The galaxy is only 100,000 light years across.  At 0.1c an intelligent species could fly righ across it in less than 1 million years.  Even if we assume significant delays between the colonisation of a star system and the launch of new starships from those systems, it is difficult to believe that it would take more than about 10 million years for a spacefaring species to colonise every star in the galaxy.  Yet there is no sign of them anywhere.  If they did exist, we would recieve ample evidence simply from their radio signals.  Indeed, we should find artifacts of past space faring civilisations all over our solar system.  The fact that we don't signals the fact that space faring civilisations must be rare indeed.

Yes that fact has made me suspicious of whether we are living in the real Universe. Have you ever seen the movie the Matrix.
Lets suppose there was an intelligent space-faring race that did precisely what you suggest, they conquered a whole galaxy and several others in the space of a few million years. Now what does that race do for entertainment? They've conquered a sizable chunk of the Universe. Does the presence of one intelligent species preclude the development of others? So far in our world, I see no evidence that evolution has come to a complete halt, but I think the chances are faily good that we would have evolved in a section of space that was already occupied by some other space-faring race, yet it appears our galaxy is in it natural state without interference by some extraterrestrial civilization, but I say "appears". An intelligent species that is millions of years ahead of us in the future could indeed fool us into thinking that we are all alone in the galaxy, this is the cosmic zoo hypothesis.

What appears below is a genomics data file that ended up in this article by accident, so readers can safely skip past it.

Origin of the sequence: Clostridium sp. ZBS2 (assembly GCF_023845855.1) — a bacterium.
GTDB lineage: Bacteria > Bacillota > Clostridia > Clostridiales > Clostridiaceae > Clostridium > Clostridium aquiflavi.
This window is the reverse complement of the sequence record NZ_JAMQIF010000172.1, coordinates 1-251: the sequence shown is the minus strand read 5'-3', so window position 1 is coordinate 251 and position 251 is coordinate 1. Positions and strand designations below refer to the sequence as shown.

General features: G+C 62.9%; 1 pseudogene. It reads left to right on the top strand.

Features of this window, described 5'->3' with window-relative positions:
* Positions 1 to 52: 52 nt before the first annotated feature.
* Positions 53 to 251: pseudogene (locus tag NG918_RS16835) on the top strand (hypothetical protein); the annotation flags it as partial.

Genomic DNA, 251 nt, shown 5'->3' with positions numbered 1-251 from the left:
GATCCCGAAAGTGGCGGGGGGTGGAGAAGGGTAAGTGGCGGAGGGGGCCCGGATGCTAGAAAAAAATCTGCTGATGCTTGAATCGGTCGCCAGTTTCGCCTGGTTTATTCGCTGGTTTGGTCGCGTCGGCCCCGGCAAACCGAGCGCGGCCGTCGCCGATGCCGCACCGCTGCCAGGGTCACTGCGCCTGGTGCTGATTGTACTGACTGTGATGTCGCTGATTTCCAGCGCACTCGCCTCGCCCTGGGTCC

One crude way to set up a zoo, is to construct a giant sphere around our solar system and project only natural stars on its inside surface, basically a giant planetarium, this sphere also blocks radio waves, infrared, you name it and it allows us only to see what they want to show us. This seems to be alot of trouble just to keep us ignorant of their presence.

The other kind of cosmic zoo is the Matrix Zoo. For all we know the intelligent race that settled the entire galaxy in a few million years may have been us. We might have done this already, but those were the real humans, and we're not real. We could be living in a simulation of a past era that occured millions of years ago before interstellar colonization began, it may be later than we think. A very good simulation would be hard to tell by those being simulated from the real thing as the mathematical computations would simulate our eyes that see, the photons entering them and out minds that process this sensory input. To our minds, the world being simulated could be presented to seem very real indeed.

or we may indeed be the very first space faring civilization in the galaxy, but what is more probably?

Seems to me that being the very first space going civilization happens only once per galaxy, and then the galaxy becomes civilized. So are we living in the real universe of in a replay of that Universe's past?

There can be many such simulations, but the reality only happens once. So how much do you want to bet which ones are we?

There are some advantages to being a simularicum if that is what we are. If the program was made right there could be a sort of afterlife after are deaths. There may be other simulations running where the people simulated are aware that their Universe is not real, we are just not one of those simulations. Now what could be the purpose of the programmers to make us believe we live in an untamed and unconquered galaxy? I could think of several.